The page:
The Chocolate War

The Chocolate WarThis is one of my favorite books I never read it as a kid, but I ve read it several times now as an adult and it s still so beautiful The writing is stark and concise, and so is the story, which is one of the most difficult plots to describe This is one of those where you talk about the theme than the actual story It s the best book about good and evil that exists, you tell someone, after trying to outline a chocolate sale at a religious boy s school that ends in a sadistic boxing fight I read an interview in which Cormier was asked if he thought the lesson is too dark, and he said that it s just the truth The world is evil and there s nothing you can do about it, but he thought that trying to fight against it is the most important thing you can do, even though you re going to fail anyway On a side note, I met him once before he passed away, and he was not what I expected For someone who writes such dark stuff, it was shocking to meet someone who may have actually been Santa Claus He was the sort of guy who must have been someone s favorite grandpa. Do I dare disturb the universe from a poster that hangs in Jerry Renault s school lockerMy youngest son started high school this year, and while that makes me feel old, old, OLD, I m relieved that for the first time since kindergarten, he is not expected to sell stuff for his school This year, I will not be forced to buy any crappy wrapping paper, or magazine subscriptions, or any overpriced chocolate for Easter This is all voluntary, of course Children don t have to participate But they are certainly encouraged to do so Much like inThe Chocolate War Each student is expected to sell fifty boxes of chocolate And, as Brother Leon points out, the sale is strictly voluntary. But that turns out not to be true, and when Jerry Renault refuses to sell the candy, a whole new game of bullying and coercion begins.School is all about learning lessons, and there are many to be learned in this book Power corrupts Disturbing the universe may bring painful consequences And as one student learns, he had allowed Brother Leon to blackmail him If teachers did this kind of thing, what kind of world could it be As to why this made the American Library Association s Top 100 Banned Challenged Books I assume it has something to do with the fact that the young men in this book occasionally masturbate, which we all know teenage boys would NEVER DREAM OF DOING without this filthy book putting that idea in their heads. I grew up in the next town over from where Robert Cormier lived They were nothing towns We went to the same college It was a nothing college But here was this writer with a famous book from my neighborhood Sooner or later I had to read this The Chocolate War is about boys at an all boys Catholic prep school forming cliques and getting their kicks by kicking the shit out of their fellow students mentally and physically This could ve been an English novel.Cormier does an excellent job at capturing the hell and ridiculousness that is high school the plot revolves around selling chocolates and yet, there will be blood Honestly, Cormier did too good a job capturing the least favorite part of my life Don t get me wrong, while I came in for my fair share of abuse in high school, I wasn t overtly targeted And still, I loathed those days The petty fights over the stupidest shit, the condescension of the overlords teachers, threats from all sides, being treated like a child because my fellow students were acting like children shudder I couldn t wait to leave I d be lying if I said my hatred of high school didn t taint my enjoyment of this book I don t want to relive those memories The Chocolate War is not a bad book My three star rating might ve been a four It was see sawing between the two But I went with three, because the writing is mostly solid and great in spots The plot is okay, but it lacks the grab ya quality needed to sustain the tension and tease out the suspense through out Teen angst only holds my interest for so long When I sat back after finishing, I saw I d read a competent book that had moved me a little, but one that I would soon move on from I can t see this being added to anyone s all time favorites list, so why is it so popular Well, this is one of those lucky books that was originally written for adults, but got picked up by a lot of kids, so it was moved from the regular fiction section to the young adults section.and then the authorities were alerted to the fact that naughty things happen in the book and so they banned it, thus ensuring its everlasting fame and that kids would read it than probably would ve otherwise Good work, dumbass authority What a interesting and strange little book I read it because I remembered hearing about people reading it back when I was in middle school high school I think it may have been required reading for some English classes, but I am not sure It definitely has the feel of some other books I had to read for school specifically Lord of the Flies and I could see it appealing to a teenager than some of the other required reading we had.This book was released in 1974 and has to be one of the earliest specifically Young Adult novels The Author even mentions that when he wrote it the amount of books written to interest teenagers is small So, if you are a Young Adult fan, this is your history and worth checking out I said in my first paragraph that this book was strange, but it is strange in a good way While written in the realistic setting of an all boys school, most of the things that happen are very outlandish and unbelievable In fact, it almost reads like a teenage boy s creative writing project Very entertaining, but don t go into it looking for a believable story.Want a quick, fun read that goes back to the origins of one of the most popular reading genres Here it is Not to boast, but for almost the past 15 years I ve read than a hundred books a year I only mention that fact to show the relatively late start that I got on serious reading Sure I read quite a bit when I was younger, but I kind of went from reading Encyclopedia Brown and The Hardy Boys straight to reading god awful books about commandos and then to a steady diet of Horror I wanted to read better books, but I had no guidance in the matter and from my experiences with Literature in High School most every classic I encountered got mangled and ruined by incompetent teachers So for a really long time I read crap, sprinkled every now and then with something good like Salinger or Orwell The point of this statement is that I felt deficient in the breadth of my reading for quite awhile I made it up for it with a huge gusto of reading anything I could get my hands on when I was about 21, but I still felt like so much precious time had been missed when I could have gotten so much reading done Nowadays I don t feel so lacking in what I have or have not read but there is one area that I do no nothing about and that is Young Adult literature I never read Young Adult literature as a young adult, or I should say teenager, since I don t think I ve reached adulthood yet, nevermind ever being a young adult When I was the age for reading these books I was slogging through a Bourne novel, or reading semi homoerotic vampire tales all centering around someone named Lestat I did briefly dip my toe in the YA world with The Outsiders and those awful lies Jay s Journal and Go Ask Alice, but that was it.I wish I had read this novel when I was about twelve or thirteen years old I would have loved it It s got the cool stuff that I liked about Lord of the Flies before the teachers got their hands on it , but with of a point that I could have related to I know my teenage self would have loved this book, that is why I gave it five stars My nearing middle aged self is as blown away by it as I would have been, but I have to admit to thinking it s still a pretty great book There is a dirtiness to the book that I think might be gratuitous, but maybe mentioned jacking off on the first page is a way to capture the reluctant teen readers attention I can see why uptight parents and school boards would try to ban the book, not that I agree, but yeah there is some stuff that I was surprised at finding in a book that is being aimed to teenagers Then again I might just be living in a fantasy world of what makes a novel a teen novel I might be confusing them too much with children books At the novels best moments it reminds me a lot of the late 1960 s movie starring Malcolm McDowell If, an amazing movie that I recommend everyone see as soon as possible Both being excellent depictions of the cruelty of adolescence My only real complaint is that a couple of themes are brought into the novel early on and then just kind of left hanging there As a mature reader I picked up on where the author was heading with the themes, and didn t need for them to be returned to later on in the novel, but would a teen need to have them explicitly brought out I don t know, I appreciated that the author didn t really hit the reader hard with the Nazi stuff he mentions early on, but did he treat the theme too much in passing I don t know, maybe I will learn this in the class this summer, or maybe I will just be contrarian to any discussion about the book and argue the side that seems most unpopular will we even discuss themes what do library classes talk about when they read novels My other complaint is about how the big reversal comes about in the book I don t want to say much , but it seems like the author didn t know how to make the school body change their outlook, so just kind of said that they did It s ok that he did this, because he handled so many other things in the book with quite a bit of sophistication for a book that reads really simply. I know this is considered important juv lit and amazing, but I disliked it very much I can recognize that the whole point was to make you hate the fact that there is evil in the world and even you can become desensitized or mentally manipulated the author is manipulating the reader, overall, and wants the reader to finally recognize it and question it at the end However, this book portrays women as nothing but sex objects only briefly bringing women or girls into the picture for this purpose , and depicts self pleasure as normal for teen age boys, as if they couldn t possibly resist sexual urges I would say that at least a contrast between those that have self control and those that don t would have made it realistic to me If I had read this as a teenage girl, I probably would have felt very degraded and offended I felt some of that as an adult female reading it actually. Here s the deal people, yesterday I was heating up my lunch in the kitchenette at work and had this book with me because I was planning to read during lunch and another woman asks me what the book is about I tell her it s the story of this kid who refuses to sell chocolates at his high school, and then I realize that this sounds like the stupidest book in the world why would anyone care about reading about fund raising I ll tell you why ladies and gentleman because this book isn t about a chocolate sale, it s about peer pressure, conformity, and the difference that one individual can make in any given situation.Cormier s novel is brilliant the dialogue and writing regarding perceptions of others motivations is sharp and incisive Cormier writes in third person and allows us to glimpse into the minds and hearts of characters with a myriad of motivations Most remarkable is how nearly everyone who is an antagonist in this story Archie and the school bully Emile Janza use their manipulation and intimidation as a facade to hide their true personalities The only antagonist we don t get to look inside is Brother Leon, but we re given some backstory on his motivations that is interesting.What I appreciate about the antagonists in this story is that Cormier is unflinching in their evil he doesn t clean them up in the end, they don t learn their lesson, they actually come out completely unscathed That s a hard pill for someone like me, an eternal optimist who believes there must be something redeeming in everyone, to swallow It makes me think about what Cormier s psychology of society must have been like, and how that affected his life Which leads me to realize that there are people out there who have a different definition of the total depravity of man, and to consider how that influences them and their dealings with me I love a story that makes me think about life and interactions, which is why The Chocolate War is so much than a story about a chocolate sale There is one primary protagonist Jerry Renault in this story, but there are other characters who try to defy the corruption on their own level two of the Vigils Obie and Carter try to impact the Universe as does Jerry s friend, the Goober, in his own way Again, we re learning about psychology here, folks you may not be leading the revolution, but we can all do our part to fight corruption and evil in the world At the least, we can refuse to participate in mistreatment I m not talking high and lofty stuff like the situation in Darfur here although that s necessary , I m talking about the way you view others, how you judge the people you work live learn with and how your pre conceived notions of their motivations and backstory influence the way you treat them If anything, Cormier wants us to learn that we don t know why people do the things they do, what has happened in their past, and we need to develop connections with people before making unfounded assumptions about their value or worth as an individual Pretty cool stuff for a story about candy, eh This story was deep and rich kind of like the best tasting chocolates coincidentally , and the characters were so well constructed I wonder at the end what happens to Emile, Obie and Carter, but I don t get my answers and, surprisingly, that s okay with me.I had to give an A rating, rather than A , because I can t be a hypocrite if you don t know what that s in reference to, check out my review of Looking for Alaska, and read paragraphs 4 and 5 about the language in this book I hate to do it, but I have to for the sake of consistency. Jerry Renault Ponders The Question On The Poster In His Locker Do I Dare Disturb The UniverseRefusing To Sell Chocolates In The Annual Trinity School Fund Raiser May Not Seem Like A Radical Thing To Do But When Jerry Challenges A Secret School Society Called The Vigils, His Defiant Act Turns Into An All Out War Now The Only Question Is Who Will Survive First Published In , Robert Cormier S Groundbreaking Novel, An Unflinching Portrait Of Corruption And Cruelty, Has Become A Modern ClassicA New York Times Outstanding Book Of The YearAn ALA Best Book For Young AdultsA School Library Journal Best Book Of The Year This book is one of the most censored books in the country for young adults I read it for my censorship lesson for my lit class and I was honestly frightened of what I would find but it was easily one of the most haunting and well written books I have ever read Cormier is a genius of writing with layers It s a deceptively easy read easy in that I finished it in 2 days, deceptive in that I could read it again and come away reading something different Brother Leon is truly evil His example with Bailey and comparing the class to Nazi Germany is ironic given that he is the most like Hitler and creates a mini Nazi Germany within the walls of his own high school He is everything that a Catholic Brother is not There is so much involved with this novel that young adults could truly benefit from It is stark and open and brutally honest and completely uncomfortable Jerry s thoughts at the end are heartbreaking, They tell you to do your thing but they don t mean it They don t want you to do your thing, not unless it happens to be their thing, too It s a laugh, Goober, a fake Don t disturb the universe, Goober, no matter what the posters say. Disturbing My Universe A Book Review of The Chocolate War by Robert Cormier I m writing this review in anguish and in tears.At first I couldn t imagine myself getting interested about this kid who refuses to sell chocolates during a school s annual fund raising event But as the pages were turned all too quickly, I find myself deeply engrossed, on the edge of my seat, clinging on to every word, anticipating each chapter with bated breath I suppose The Chocolate War by Robert Cormier eludes description as if to summarize it was a gross disrespect to you who s reading this review in case you want to pick this book up because I want you to suffer the same anguish that I felt, to cry the same tears I shed after reading this brilliant masterpiece It is a book that boldly challenges us about the folly of conformity and peer pressure It dares us to courageously face the question How can we resist For the life of me, I just can t imagine how I would ve reacted to this book should I happen to read it during my teens Now I know why this book has been constantly attacked by censors and one of the most banned and challenged books in America But its protagonist s sexual musings is just the tipped of the ice burg This is not your regular YA book for it does not concern itself on the banal matters adolescence grapple with but on the resonating psychological and moral issues of the larger human condition The book s climax and its uncompromising ending will jolt you, shatter you, and break you Like The Lord of the Flies it is a work of stunning impact about the monstrous and unfathomable power of evil a book that will linger with you long after you close its pages, an unforgettable story in every measure.Right now I m still thinking of them Archie, Emile and Brother Leon It staggers the mind thinking how are they capable of for I think the book has only given me a glimpse of what they can do Their clutches far exceeds the prep school they inhabit for their very presence is palpable if you would just give a pittance of attention in your surrounding you ll know what I m saying.Most of all I think of Jerry How he profoundly affected me, how his story has become a part of me the one who taught me that to resist is to assist the one who dared me to disturb my universe And right I now I m still uncertain how will I do so, for the fear of the consequences of my action haunts me What will I gain if do defy the status quo Only when we a make choice and stood firm on our conviction do we gain hold of our humanity in spite of inexorable defeat But if humans have the courage to stand together with the aid of self transcending strength and love perhaps good can win.As I wrap up this review my eyes wander at the bar of Hershey s chocolate at my side I know eating it will bring a bitter sweet solace.Published by Dell Laurel Leaf Mass Market Paperback, 2000 Edition 263 PagesStarted June 4, 2010Finished June 6, 2010My Rating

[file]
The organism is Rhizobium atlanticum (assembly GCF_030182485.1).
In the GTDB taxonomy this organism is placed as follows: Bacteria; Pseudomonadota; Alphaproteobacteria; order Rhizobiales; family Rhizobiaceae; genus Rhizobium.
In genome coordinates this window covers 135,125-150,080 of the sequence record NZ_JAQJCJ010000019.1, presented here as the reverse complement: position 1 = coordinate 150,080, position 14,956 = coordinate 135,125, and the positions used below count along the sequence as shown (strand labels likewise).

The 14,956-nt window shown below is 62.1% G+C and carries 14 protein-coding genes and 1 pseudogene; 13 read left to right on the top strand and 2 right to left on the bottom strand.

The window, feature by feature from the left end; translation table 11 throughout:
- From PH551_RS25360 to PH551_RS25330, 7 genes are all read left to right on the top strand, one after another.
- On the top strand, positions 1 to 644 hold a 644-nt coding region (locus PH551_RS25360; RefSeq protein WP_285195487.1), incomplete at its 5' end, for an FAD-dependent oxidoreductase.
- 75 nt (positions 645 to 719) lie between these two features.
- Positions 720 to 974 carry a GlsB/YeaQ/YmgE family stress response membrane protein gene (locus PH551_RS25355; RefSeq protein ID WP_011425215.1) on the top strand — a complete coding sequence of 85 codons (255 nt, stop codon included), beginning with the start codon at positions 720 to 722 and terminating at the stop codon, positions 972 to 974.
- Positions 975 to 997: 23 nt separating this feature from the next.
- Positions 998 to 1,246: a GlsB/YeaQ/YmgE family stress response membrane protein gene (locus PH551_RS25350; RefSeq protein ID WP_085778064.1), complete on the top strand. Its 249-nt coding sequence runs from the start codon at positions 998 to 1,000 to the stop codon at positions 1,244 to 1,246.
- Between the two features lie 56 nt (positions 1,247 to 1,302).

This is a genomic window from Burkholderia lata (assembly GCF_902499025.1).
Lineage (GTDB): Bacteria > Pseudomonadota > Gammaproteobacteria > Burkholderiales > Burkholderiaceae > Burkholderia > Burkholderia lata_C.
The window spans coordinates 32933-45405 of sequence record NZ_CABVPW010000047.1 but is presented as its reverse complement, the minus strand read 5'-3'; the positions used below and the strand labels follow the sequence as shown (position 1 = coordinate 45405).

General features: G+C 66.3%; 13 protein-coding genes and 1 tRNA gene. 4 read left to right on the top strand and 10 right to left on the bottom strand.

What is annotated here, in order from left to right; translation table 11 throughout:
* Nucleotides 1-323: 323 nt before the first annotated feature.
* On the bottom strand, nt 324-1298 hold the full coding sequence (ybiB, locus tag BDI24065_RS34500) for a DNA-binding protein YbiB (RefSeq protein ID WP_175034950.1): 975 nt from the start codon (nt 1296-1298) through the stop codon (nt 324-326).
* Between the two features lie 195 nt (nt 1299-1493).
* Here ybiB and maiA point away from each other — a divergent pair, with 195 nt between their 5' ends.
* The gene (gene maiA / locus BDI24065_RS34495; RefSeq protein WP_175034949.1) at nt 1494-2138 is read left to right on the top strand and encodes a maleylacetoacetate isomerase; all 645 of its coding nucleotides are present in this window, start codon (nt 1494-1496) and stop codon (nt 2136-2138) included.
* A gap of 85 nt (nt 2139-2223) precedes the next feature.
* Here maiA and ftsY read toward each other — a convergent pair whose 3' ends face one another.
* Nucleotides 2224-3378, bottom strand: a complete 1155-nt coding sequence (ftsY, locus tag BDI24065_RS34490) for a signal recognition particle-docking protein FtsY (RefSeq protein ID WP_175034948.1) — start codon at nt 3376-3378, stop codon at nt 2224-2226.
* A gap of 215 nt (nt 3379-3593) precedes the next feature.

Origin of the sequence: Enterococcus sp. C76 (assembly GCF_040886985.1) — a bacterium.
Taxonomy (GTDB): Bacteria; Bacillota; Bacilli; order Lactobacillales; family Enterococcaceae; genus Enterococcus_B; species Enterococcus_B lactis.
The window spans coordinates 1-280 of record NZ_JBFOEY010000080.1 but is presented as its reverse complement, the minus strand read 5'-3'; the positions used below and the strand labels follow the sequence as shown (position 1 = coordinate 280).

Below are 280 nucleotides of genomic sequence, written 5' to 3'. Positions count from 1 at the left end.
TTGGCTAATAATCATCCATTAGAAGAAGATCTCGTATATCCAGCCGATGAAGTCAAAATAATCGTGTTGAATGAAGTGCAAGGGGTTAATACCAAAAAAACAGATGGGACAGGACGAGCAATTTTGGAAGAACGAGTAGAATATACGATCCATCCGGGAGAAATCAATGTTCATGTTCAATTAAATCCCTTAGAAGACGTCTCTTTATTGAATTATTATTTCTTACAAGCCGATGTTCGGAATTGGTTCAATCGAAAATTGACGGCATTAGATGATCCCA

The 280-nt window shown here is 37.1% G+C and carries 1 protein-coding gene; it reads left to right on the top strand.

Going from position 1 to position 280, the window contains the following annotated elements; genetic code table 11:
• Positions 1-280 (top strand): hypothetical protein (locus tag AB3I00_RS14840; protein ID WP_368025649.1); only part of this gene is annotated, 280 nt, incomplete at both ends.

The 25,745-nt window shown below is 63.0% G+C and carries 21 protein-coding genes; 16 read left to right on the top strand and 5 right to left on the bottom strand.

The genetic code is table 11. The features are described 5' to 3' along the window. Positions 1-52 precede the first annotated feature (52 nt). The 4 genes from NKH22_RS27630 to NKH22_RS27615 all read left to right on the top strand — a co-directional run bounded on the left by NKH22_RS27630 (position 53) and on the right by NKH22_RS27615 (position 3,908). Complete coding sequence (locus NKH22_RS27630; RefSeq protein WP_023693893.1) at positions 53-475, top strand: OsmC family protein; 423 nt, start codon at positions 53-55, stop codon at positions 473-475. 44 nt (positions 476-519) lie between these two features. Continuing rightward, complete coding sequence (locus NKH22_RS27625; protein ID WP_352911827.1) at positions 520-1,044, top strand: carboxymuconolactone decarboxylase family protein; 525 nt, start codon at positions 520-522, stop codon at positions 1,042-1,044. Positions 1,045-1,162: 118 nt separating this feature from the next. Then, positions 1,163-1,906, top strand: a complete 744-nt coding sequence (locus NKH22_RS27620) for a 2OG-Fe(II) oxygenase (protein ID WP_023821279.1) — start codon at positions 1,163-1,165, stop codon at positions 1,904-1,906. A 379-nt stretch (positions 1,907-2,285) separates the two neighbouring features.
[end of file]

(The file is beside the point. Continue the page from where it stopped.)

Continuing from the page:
Robert Edmund Cormier January 17, 1925 November 2, 2000 was an American author, columnist and reporter, known for his deeply pessimistic, downbeat literature His most popular works include I Am the Cheese, After the First Death, We All Fall Down and The Chocolate War, all of which have won awards The Chocolate War was challenged in multiple libraries His books often are concerned with themes

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  • Paperback
  • 267 pages
  • The Chocolate War
  • Robert Cormier
  • English
  • 05 February 2017